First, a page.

It takes A Village: Revolutionary New Community Coming to LA
Devorah Talia Gordon
Perhaps you’ve seen the large sign up in the heart of Pico-Robertson announcing The Village, a first-of-its-kind project about to be launched in LA. A six-story apartment building and community center for adults that have intellectual and developmental disabilities, The Village is a project of the non-profit Cornerstone Housing for Adults with Disabilities. “It is designed for those who are capable of fairly independent living, but require some support to achieve their goals,” saidDr. Michael Held, Cornerstone’s executive director and executive director of ETTA, the catalyst for the vision of The Village.
Since 1993, with Dr. Held at its helm, ETTA has served the I/DD community, the largest agency of its kind in Southern California. As the years passed, Dr. Held and his staff found that while families could meet many of their children’s needs when they were young, they were often frightened about the future and long-term support. Now, ETTA serves adults, age 18 and over, with a wide range of programs supporting 150 clients every day, and a 12-million-dollar operating budget. “I am blessed to have a career where I do what I love,” said Dr. Held, “and have learned so much from families and clients. Each step of the way, we created new programs, hearing from families what they needed and wanted.”
ETTA’s programs fall under two umbrellas, addressing the fundamental questions, “Where do you live?” and, “What do you do?” The Village seeks to be an answer to these two questions, an evolution from ETTA’s existent housing and day programs and a response to the upsurge in those who have autism. “While some are lower and some are higher functioning, with a wide range of strengths, their primary requirement is housing. Not just real estate, but in the community, a place that can enable young adults who have interests and abilities.” ETTA started thinking about such a community five years ago, and in the past three years The Village went from dream to reality.
While Dr. Held knows of only four such communities like The Village nationwide, what makes The Village unique is its urban location, imbedded in a Jewish neighborhood. “People have the inspiration, but to afford it they purchase land in less expensive areas. The Board wanted this very much to be in the Jewish community. It has required a commitment to raise more, and the purpose is to be part of the community.” The state-of-the-art project will cost 50-million dollars; 12 of the 18-million-dollar capital campaign has already been raised.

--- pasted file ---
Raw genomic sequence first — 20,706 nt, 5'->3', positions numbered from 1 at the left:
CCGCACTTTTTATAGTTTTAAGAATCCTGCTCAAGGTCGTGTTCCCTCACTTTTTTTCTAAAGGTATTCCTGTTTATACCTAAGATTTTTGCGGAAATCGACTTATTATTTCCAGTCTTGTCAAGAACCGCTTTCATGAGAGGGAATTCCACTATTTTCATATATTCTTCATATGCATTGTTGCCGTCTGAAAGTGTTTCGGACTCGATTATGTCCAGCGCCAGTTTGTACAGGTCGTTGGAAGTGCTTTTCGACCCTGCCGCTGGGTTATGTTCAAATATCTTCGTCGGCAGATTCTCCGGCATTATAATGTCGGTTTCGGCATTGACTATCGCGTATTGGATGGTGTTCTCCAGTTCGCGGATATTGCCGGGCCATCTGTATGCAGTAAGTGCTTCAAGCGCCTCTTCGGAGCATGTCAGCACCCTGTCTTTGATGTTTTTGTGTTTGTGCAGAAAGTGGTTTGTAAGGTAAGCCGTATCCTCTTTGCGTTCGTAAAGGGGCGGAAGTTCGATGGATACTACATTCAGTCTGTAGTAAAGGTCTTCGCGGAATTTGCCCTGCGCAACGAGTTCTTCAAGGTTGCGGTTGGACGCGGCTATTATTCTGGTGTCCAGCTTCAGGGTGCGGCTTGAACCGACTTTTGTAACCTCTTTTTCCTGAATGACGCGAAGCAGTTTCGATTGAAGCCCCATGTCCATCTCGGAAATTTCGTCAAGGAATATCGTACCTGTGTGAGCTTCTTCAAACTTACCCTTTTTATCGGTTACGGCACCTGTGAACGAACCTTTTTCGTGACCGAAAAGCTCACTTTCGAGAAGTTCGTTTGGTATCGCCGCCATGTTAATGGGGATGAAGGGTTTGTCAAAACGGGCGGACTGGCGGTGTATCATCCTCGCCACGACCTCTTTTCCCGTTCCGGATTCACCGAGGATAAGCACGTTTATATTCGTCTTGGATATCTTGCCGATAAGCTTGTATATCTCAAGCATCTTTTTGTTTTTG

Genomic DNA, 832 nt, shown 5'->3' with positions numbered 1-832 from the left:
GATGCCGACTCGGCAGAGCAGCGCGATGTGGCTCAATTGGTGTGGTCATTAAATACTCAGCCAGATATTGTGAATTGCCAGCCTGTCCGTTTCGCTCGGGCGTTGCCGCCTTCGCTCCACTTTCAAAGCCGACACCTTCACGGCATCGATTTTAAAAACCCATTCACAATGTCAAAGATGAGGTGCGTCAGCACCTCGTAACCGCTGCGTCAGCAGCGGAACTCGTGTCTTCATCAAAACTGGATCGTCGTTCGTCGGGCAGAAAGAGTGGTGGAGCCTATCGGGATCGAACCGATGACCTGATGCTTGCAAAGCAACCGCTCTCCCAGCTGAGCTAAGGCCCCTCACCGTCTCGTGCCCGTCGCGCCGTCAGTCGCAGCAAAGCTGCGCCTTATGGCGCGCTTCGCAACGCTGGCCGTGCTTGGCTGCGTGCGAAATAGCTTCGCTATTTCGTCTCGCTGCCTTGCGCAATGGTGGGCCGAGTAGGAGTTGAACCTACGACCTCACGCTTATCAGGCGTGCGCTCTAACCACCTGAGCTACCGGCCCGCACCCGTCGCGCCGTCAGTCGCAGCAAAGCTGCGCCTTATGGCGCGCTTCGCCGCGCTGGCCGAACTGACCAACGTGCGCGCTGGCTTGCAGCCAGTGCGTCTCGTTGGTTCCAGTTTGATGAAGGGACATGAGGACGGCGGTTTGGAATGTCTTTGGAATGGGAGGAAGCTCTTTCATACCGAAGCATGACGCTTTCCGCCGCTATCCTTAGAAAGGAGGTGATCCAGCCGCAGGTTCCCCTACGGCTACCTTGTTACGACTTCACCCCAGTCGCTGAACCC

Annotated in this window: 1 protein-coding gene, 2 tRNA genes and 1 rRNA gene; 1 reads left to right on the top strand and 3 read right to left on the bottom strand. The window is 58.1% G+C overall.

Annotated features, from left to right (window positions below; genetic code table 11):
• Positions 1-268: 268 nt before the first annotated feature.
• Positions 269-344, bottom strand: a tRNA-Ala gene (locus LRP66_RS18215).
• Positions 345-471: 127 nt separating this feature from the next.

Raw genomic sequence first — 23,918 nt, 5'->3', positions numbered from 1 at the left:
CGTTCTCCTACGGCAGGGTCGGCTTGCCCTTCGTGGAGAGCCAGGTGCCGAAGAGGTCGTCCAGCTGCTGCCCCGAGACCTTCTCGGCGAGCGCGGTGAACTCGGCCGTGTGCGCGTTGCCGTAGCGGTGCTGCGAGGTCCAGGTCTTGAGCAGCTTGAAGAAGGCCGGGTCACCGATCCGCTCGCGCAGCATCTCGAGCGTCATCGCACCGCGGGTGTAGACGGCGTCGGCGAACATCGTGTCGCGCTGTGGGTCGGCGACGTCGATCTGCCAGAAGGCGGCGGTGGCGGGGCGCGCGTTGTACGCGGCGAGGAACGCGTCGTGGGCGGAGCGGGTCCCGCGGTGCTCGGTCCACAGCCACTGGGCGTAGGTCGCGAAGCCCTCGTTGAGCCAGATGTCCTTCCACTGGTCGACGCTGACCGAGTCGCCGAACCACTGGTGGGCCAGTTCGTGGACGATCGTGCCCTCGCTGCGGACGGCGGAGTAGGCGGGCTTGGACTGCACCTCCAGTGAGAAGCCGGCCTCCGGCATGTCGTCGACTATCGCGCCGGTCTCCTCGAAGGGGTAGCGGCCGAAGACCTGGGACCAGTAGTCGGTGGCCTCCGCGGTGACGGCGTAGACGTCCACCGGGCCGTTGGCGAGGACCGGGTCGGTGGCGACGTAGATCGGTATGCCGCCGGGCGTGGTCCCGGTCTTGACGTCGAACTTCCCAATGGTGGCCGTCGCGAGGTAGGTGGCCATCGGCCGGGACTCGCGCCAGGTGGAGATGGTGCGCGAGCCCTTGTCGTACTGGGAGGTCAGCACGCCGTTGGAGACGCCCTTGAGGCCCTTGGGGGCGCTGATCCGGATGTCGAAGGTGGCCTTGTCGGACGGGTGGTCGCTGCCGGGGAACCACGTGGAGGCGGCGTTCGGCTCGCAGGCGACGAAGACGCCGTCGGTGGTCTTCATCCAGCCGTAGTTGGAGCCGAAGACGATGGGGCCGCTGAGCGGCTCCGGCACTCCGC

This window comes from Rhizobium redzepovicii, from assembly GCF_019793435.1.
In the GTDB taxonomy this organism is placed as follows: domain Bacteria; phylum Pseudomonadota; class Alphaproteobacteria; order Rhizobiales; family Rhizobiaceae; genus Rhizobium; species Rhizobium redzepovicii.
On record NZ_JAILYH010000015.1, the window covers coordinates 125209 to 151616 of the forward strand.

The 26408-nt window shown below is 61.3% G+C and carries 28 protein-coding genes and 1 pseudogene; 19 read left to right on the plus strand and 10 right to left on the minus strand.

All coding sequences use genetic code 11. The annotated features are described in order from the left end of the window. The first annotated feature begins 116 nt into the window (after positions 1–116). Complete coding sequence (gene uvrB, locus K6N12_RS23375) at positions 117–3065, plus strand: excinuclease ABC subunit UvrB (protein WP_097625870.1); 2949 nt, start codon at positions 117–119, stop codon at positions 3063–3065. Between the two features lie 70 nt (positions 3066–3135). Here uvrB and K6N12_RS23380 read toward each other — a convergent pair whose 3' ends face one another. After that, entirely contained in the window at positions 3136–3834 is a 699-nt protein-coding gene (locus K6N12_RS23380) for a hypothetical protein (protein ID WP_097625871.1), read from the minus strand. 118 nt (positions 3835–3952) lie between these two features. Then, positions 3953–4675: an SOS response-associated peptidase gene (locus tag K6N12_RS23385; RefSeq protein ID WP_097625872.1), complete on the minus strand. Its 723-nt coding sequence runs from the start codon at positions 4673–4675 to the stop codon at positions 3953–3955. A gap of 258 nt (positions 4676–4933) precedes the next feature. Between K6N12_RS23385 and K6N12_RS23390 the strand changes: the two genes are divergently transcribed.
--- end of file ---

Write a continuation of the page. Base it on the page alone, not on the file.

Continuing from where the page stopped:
Pico was the natural location for The Village, as ETTA clients have a strong community connection already with Shabbatonim; engagement with YULA, residents and rabbanim; and clients working at stores and restaurants. The Village is intended to be inclusive, giving residents ample opportunity to interact with the broader community, and vice versa. It’s not surprising that construction of the beautiful building was unanimously approved, which will feature 64 studio, one-, and two-bedroom apartments above 9,400 square feet of ground-floor commercial space and a 55-car basement garage.
The theme of The Village is empowerment, the residents will help define and develop The Village into what they want it to be. Dr. Held explained that the I/DD population thrives – just like all people — with stimulation, tasks to do, when they feel needed and purposeful. Therefore, the retail space will employ people with special needs as part of their staff. The second floor will double as a community center and dining room for up to 150 people, including a coffee bar. The laundry room will be significantly larger than most, to teach clients skills, with a full-size cafeteria for cooking classes. There will also be a fitness center, and there is ample space for Shabbatonim, special guest lectures open to the community, and the like.
About 10-15 units will be dedicated to neurotypical people, which will add to inclusive nature of the project. Dr. Held envisions these housing graduate students, or those who have sibling with I/DD, people who are idealistic and like The Village’s mission, perhaps volunteering with a possibility of rent abatement. While there is a no official waiting list yet, a “tremendous amount of interest” has already been sparked, including ETTA clients and interest from those in other cities. Eight units will be designated for low-income; the remainder will be a market-rate approach.
Due to Covid, the timeline has slowed; demolition is slated to occur in November with building commencing in the spring and the project completing in June 2024. Major donors include Hendel and Eric Schwartz (who is also project treasurer, and the Schwartz family has been connected to ETTA for many years); Nancy and Jonathan Glaser, George and Irina Schaeffer, Kam and Lily Babaoff, Peter and Andrea Roth, Alan and Barbara Gindi, and Judah z”l and Astrid Hertz.